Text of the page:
Featured Artist Interview – Eric Saint Georges

Eric Saint Georges Eric Saint Georges
Website
Facebook
Instagram

 

 

 

 

Tell us about your artwork, medium, style, subject matter, etc.
I watch the model, I feel the tension of her movement in my own body. With my knife I make bold cuts in the block of clay, trying to capture the essence of the pose. I have to work fast, keeping the energy flowing, and when I start to see some life emerging from the clay, I feel alive too…

I draw a few lines, quickly, sometimes with a couple of watercolor strokes. I do not think, just keep my focus on the model, enjoy the freedom of my hand moving, and the contact of the charcoal on the paper. Then, once in a while, the drawing is alive and I can feel the movement and the mood of the model, and I see that I have nothing to add to it and that if do, it is going to ruin it…

My main focus is on figurative sculpture and drawing. In my drawings I like to combine charcoal, ink and watercolor, which allow me to work quickly, my main interest being to capture life and energy in as spontaneous and raw a manner as possible. I draw almost exclusively from life, my preference being very short poses. I do not try to tell a story, as much as to capture the moment, the pose, the movement, the mood.  I enjoy carving once a while a stone or a beautiful piece of wood, but I create most of my sculptures in clay, either from life or from my life drawings. I then cast them in bronze, which is time consuming but very rewarding.

I spend now my time between my studio in Los Gatos (CA), various life drawing sessions in the Bay area, the West Valley College foundry and teaching life drawing and sculpture.

Morning Lady #1 by Eric Saint Georges

What are your biggest challenges in creating art?
Finding a good balance between the time to create art (practice, thinking about it, researching ideas, developing projects) and everything else which is important but secondary to making art, such as PR (Website, Instagram, Facebook, etc…), developing one’s network (customers, other artists, galleries, etc…).

And not getting distracted once it is time to create art. This requires discipline, and dedication to practice… and there is still room for improvement there!…

Artwork by Eric Saint Georges

What is a day of working like in your studio/creative space? Do you have any rituals that help you get motivated or in “the zone”?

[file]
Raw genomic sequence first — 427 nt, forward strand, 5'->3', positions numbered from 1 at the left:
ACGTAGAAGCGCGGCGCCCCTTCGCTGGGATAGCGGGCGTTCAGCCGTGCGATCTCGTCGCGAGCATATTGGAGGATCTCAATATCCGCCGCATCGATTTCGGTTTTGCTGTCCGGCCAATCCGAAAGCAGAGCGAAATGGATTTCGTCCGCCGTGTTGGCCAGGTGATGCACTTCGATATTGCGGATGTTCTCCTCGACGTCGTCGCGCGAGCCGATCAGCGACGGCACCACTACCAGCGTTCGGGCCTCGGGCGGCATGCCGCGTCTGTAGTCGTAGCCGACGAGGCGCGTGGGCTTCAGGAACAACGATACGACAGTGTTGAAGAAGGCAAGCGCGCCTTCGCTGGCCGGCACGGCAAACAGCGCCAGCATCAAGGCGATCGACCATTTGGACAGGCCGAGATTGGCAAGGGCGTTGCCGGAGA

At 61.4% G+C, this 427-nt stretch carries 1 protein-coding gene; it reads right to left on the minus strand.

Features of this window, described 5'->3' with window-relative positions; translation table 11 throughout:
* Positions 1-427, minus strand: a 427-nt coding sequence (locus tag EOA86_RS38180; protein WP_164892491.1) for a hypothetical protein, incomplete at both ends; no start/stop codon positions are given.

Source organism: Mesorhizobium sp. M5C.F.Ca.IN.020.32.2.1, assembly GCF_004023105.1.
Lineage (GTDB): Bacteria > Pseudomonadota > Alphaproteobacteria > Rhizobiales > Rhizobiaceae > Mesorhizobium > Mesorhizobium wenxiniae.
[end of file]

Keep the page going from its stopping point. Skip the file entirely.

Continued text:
I create a lot of my work from live models, which means that I go several times a week to various studios/school/Art places to draw or sculpt with other artists. So my ritual is just to get there. Once I am in front of the model, I do not have anything else to do but to draw or work my clay. Nothing to distract me from that.

Back to my studio, it is very rare that I retouch my live drawings, but it is different for my sculptures. I have to finish them (take the clay off the armature, and prepare it for the firing for example).  Then, if I want to cast a piece in bronze, I have to do all the work to make the mold, cast the wax (which I can do at my studio) and cast the bronze, do the chasing and the patina (which I do at the West Valley College foundry where I am a teaching assistant). This means often long hours when I want to finish a piece. However this is easy. Just hard work.

Getting in the “zone” in my studio is more challenging. I need to get an idea which excites me and gets me started.

When I am not working on a project or actively looking for an idea, I try to spend a couple of hours a day just practicing my drawing skills. I have a pad in front of my computer and practice from photos, which I do not really like to do but find very helpful.

I can also spend a couple of hours every day on my computer to organize my work (I take photos of all my drawings and sculptures, which I need to edit, sort, select), to communicate with the artist community, to look for and respond to call for entries, to maintain my website and Instagram (which I update often with my latest work), to prepare the classes I teach, to search for information (about materials, shows, artists, etc…), to order material and equipment online… And when a show is coming up I have to prepare for it, which sometimes can be very time consuming….

And whatever I do in my studio, I do it with the music on (I listen to all kind of music, depending on my mood).

Tessa -Artwork by Eric Saint Georges

When you are in need of inspiration are there particular things you read, listen to, look at or do to help find that idea or fuel your work?
For me, inspiration comes from a lot of practice from life. Back in my studio, I often look at other artists work online. However, most of the time, when I am not in front of a model and I need an idea for a sculpture I browse my drawings (I have thousands of them on my computer).

I am looking for an expression, or a gesture, which can trigger my excitement. What I do not do enough is just to relax and think and dream…

Tessa -Artwork by Eric Saint Georges

What would people be surprised to learn about you?
I have been practicing Aikido (Japanese martial art) for over 45 years. One of the side benefits is that it really helps me to be grounded and relaxed when I am drawing from life.

Rebirth - Tessa -Artwork by Eric Saint Georges

What advice would you give others just beginning their creative careers?
I am at the beginning of my career and here is the advice I try to remind myself over and over: Do not be a control freak… Let things happen, do not focus on the result but enjoy the process. Do not judge the outcome until you are done with it. Do not look for perfection but for progress, And most of all, do not fear mistakes, because they are the root of progress and growth, and of many discoveries, especially in art. And practice, practice, practice.

Rebirth - Tessa -Artwork by Eric Saint Georges

Leave a Reply

We would love to hear what you think - Leave a reply

  Subscribe  
Notify of